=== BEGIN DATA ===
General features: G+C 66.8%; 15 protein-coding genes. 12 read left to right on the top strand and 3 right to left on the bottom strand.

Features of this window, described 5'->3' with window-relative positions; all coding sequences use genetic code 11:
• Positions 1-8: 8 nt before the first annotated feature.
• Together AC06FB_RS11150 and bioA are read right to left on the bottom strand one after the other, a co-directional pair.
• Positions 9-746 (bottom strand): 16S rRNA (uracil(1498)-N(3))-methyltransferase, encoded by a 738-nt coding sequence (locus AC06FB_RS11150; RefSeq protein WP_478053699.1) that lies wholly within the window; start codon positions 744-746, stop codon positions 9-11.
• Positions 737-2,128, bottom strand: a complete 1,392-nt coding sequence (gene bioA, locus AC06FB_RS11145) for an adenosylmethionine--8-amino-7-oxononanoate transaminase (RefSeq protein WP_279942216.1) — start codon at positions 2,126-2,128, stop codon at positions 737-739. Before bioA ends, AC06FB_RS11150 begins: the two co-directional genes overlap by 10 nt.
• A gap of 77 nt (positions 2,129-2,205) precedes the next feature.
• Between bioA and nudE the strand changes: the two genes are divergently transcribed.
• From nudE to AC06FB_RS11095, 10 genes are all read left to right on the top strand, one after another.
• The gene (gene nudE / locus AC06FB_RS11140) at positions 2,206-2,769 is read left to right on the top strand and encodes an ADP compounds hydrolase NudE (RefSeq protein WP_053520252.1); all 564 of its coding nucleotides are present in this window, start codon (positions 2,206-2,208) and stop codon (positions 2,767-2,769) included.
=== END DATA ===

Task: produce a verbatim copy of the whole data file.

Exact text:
General features: G+C 66.8%; 15 protein-coding genes. 12 read left to right on the top strand and 3 right to left on the bottom strand.

Features of this window, described 5'->3' with window-relative positions; all coding sequences use genetic code 11:
• Positions 1-8: 8 nt before the first annotated feature.
• Together AC06FB_RS11150 and bioA are read right to left on the bottom strand one after the other, a co-directional pair.
• Positions 9-746 (bottom strand): 16S rRNA (uracil(1498)-N(3))-methyltransferase, encoded by a 738-nt coding sequence (locus AC06FB_RS11150; RefSeq protein WP_478053699.1) that lies wholly within the window; start codon positions 744-746, stop codon positions 9-11.
• Positions 737-2,128, bottom strand: a complete 1,392-nt coding sequence (gene bioA, locus AC06FB_RS11145) for an adenosylmethionine--8-amino-7-oxononanoate transaminase (RefSeq protein WP_279942216.1) — start codon at positions 2,126-2,128, stop codon at positions 737-739. Before bioA ends, AC06FB_RS11150 begins: the two co-directional genes overlap by 10 nt.
• A gap of 77 nt (positions 2,129-2,205) precedes the next feature.
• Between bioA and nudE the strand changes: the two genes are divergently transcribed.
• From nudE to AC06FB_RS11095, 10 genes are all read left to right on the top strand, one after another.
• The gene (gene nudE / locus AC06FB_RS11140) at positions 2,206-2,769 is read left to right on the top strand and encodes an ADP compounds hydrolase NudE (RefSeq protein WP_053520252.1); all 564 of its coding nucleotides are present in this window, start codon (positions 2,206-2,208) and stop codon (positions 2,767-2,769) included.